‘I’d lost litres of blood’: Ashley Graham on miscarriage, the trauma of childbirth and accepting her body again
Penning a searingly honest article on parenting, the mum-of-three touches on everything from miscarriage to the trauma of childbirth and learning to love her body again.
*Please note this article contains descriptions of one mother’s traumatic experience of childbirth.*
Ashley Graham has always taken a no-nonsense approach to life. Whether she’s unpacking toxic fashion industry rhetoric, embracing her un-photoshopped body in all its glory or talking about her journey through motherhood, the model has grown a following for the unfiltered way in which she documents her day to day… and her recent Glamour essay on pregnancy is no exception.
Welcoming twins, Roman and Malachi, into the world back in January, it’s been a tough few months for the model, who started her deeply personal piece by revealing that she almost died during childbirth.
“The night I gave birth to the twins, I haemorrhaged. It was 2am when my contractions started. At 3:45am I went to the toilet thinking I needed the bathroom, and Malachi came out just as my doula was arriving, in time to bring him into the world,” she wrote.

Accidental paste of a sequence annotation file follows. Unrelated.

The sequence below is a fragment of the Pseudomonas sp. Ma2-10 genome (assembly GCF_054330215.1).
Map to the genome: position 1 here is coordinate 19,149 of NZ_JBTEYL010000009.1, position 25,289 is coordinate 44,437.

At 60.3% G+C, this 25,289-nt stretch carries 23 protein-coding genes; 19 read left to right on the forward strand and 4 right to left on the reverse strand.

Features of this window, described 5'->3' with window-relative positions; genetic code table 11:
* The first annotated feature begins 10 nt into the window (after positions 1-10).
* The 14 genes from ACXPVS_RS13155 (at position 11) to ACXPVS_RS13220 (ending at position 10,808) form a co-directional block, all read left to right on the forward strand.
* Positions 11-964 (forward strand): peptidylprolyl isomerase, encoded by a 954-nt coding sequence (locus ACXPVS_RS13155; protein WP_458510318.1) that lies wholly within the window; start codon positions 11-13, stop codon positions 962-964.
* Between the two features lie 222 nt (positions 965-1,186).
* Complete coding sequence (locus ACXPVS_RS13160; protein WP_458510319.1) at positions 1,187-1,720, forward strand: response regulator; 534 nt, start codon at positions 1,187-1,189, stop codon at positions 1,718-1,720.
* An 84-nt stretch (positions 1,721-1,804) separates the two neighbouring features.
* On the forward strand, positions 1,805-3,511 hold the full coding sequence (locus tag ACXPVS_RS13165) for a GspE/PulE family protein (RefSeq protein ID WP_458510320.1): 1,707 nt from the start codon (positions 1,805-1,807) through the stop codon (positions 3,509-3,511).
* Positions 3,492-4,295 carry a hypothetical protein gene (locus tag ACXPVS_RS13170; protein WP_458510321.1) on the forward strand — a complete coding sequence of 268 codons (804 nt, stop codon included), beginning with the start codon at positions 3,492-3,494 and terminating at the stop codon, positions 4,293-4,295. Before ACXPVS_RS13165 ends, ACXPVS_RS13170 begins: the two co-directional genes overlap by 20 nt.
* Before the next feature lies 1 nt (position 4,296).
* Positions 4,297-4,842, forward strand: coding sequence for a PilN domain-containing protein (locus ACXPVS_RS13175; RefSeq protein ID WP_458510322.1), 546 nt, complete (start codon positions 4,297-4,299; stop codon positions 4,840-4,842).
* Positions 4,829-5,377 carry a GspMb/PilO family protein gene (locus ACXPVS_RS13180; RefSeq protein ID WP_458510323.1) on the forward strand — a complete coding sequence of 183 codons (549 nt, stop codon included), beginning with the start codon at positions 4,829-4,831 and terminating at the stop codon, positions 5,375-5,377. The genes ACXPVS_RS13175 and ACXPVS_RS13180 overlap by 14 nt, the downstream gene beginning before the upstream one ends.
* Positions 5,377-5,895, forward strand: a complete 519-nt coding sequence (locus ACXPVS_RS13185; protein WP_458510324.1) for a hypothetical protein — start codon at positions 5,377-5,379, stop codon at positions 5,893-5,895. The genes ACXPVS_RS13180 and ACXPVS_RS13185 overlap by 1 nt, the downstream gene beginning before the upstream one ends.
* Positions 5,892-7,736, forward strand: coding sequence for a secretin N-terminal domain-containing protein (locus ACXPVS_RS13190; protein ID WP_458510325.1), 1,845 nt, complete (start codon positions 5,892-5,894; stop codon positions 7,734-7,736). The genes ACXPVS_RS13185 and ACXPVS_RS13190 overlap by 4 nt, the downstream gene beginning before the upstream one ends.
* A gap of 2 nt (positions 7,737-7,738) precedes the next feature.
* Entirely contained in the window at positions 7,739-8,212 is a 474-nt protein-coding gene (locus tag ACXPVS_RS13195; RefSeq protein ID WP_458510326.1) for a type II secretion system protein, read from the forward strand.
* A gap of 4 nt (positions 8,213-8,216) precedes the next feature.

“Two hours and seven minutes later, I had Roman in my apartment bathtub – we didn’t even have enough time to blow up the home birthing tub because everything happened so fast. At first, we were all celebrating. We couldn’t believe that my labour lasted just three and a half hours, and I was feeling so incredibly grateful to this team of skilled, intelligent, and trained professionals around me, who were there for me when I had Isaac, and were now with me again for the twins,” she recalled.
That’s when things took a turn for the worse. Telling her midwife that she didn’t “feel good” and needed to lie down, Graham blacked out almost immediately, only awakening when she felt “a light touch” on her cheek,
“When I finally came to, I looked around and I saw everybody. They just kept saying to me, ‘You’re fine. You’re fine. You’re fine.’ They didn’t want to tell me, right then, that I’d lost litres of blood. They didn’t want to tell me that one of the midwives had to flip me over, press her finger down right above my vagina bone to try and stop the bleeding. And they didn’t want to tell me that the vein in my arm kept collapsing and they couldn’t get the needle in for the Pitocin, so they’d had to put it in my hand.”